Princeton University officials say more than 90 percent of the eligible students and staff received a meningitis vaccine this week as part of the university's effort to halt an outbreak.

Recommended for you

Google searches can be used to track dengue in underdeveloped countries

July 20, 2017
An analytical tool that combines Google search data with government-provided clinical data can quickly and accurately track dengue fever in less-developed countries, according to new research published in PLOS Computational ...

MRSA emerged years before methicillin was even discovered

July 19, 2017
Methicillin resistant Staphylococcus aureus (MRSA) emerged long before the introduction of the antibiotic methicillin into clinical practice, according to a study published in the open access journal Genome Biology. It was ...

New test distinguishes Zika from similar viral infections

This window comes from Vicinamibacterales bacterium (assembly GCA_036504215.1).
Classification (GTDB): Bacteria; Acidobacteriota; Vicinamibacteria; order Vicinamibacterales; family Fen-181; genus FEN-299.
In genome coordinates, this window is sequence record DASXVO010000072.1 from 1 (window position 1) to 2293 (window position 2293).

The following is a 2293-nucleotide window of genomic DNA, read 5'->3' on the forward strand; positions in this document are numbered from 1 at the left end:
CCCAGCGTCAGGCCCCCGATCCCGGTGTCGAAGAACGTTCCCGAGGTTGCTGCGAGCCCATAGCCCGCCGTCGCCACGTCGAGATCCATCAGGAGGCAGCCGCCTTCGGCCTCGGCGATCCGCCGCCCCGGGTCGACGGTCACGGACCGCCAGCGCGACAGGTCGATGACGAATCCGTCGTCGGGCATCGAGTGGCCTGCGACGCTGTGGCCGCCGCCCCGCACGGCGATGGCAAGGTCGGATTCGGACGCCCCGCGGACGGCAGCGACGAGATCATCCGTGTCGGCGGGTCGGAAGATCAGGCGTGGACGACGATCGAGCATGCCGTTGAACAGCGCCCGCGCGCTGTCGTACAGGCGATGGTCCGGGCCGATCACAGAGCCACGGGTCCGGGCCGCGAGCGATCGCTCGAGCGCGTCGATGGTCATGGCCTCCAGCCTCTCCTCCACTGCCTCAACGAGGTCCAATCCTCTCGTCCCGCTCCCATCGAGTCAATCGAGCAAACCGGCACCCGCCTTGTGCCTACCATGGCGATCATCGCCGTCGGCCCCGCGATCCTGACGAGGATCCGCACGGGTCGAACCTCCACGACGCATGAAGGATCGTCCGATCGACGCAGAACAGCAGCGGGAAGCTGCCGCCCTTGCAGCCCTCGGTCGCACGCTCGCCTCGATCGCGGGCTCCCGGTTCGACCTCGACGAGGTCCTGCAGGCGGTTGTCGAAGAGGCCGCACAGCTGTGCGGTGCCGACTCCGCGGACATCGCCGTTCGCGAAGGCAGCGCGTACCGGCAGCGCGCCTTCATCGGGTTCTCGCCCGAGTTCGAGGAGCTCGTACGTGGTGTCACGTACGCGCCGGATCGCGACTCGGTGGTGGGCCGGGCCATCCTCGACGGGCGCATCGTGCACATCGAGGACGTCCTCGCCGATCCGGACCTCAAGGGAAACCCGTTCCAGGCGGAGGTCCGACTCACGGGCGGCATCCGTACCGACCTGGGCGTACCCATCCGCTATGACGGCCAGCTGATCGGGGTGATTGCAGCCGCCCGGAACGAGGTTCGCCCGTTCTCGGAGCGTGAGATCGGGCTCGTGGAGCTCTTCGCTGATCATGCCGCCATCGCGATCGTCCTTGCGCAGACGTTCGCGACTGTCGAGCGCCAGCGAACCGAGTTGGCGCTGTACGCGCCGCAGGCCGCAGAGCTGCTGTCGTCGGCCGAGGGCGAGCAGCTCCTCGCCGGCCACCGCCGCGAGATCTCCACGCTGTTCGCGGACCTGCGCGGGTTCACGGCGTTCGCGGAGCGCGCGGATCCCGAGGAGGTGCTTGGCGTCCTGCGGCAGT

July 18, 2017
A new test is the best-to-date in differentiating Zika virus infections from infections caused by similar viruses. The antibody-based assay, developed by researchers at UC Berkeley and Humabs BioMed, a private biotechnology ...

'Superbugs' study reveals complex picture of E. coli bloodstream infections

July 18, 2017
The first large-scale genetic study of Escherichia coli (E. coli) cultured from patients with bloodstream infections in England showed that drug resistant 'superbugs' are not always out-competing other strains. Research by ...

Ebola virus can persist in monkeys that survived disease, even after symptoms disappear

July 17, 2017
Ebola virus infection can be detected in rhesus monkeys that survive the disease and no longer show symptoms, according to research published by Army scientists in today's online edition of the journal Nature Microbiology. ...

Mountain gorillas have herpes virus similar to that found in humans

July 13, 2017
Scientists from the University of California, Davis, have detected a herpes virus in wild mountain gorillas that is very similar to the Epstein-Barr virus in humans, according to a study published today in the journal Scientific ...

0 comments

Please sign in to add a comment. Registration is free, and takes less than a minute. Read more

Click here to reset your password.
Sign in to get notified via email when new comments are made.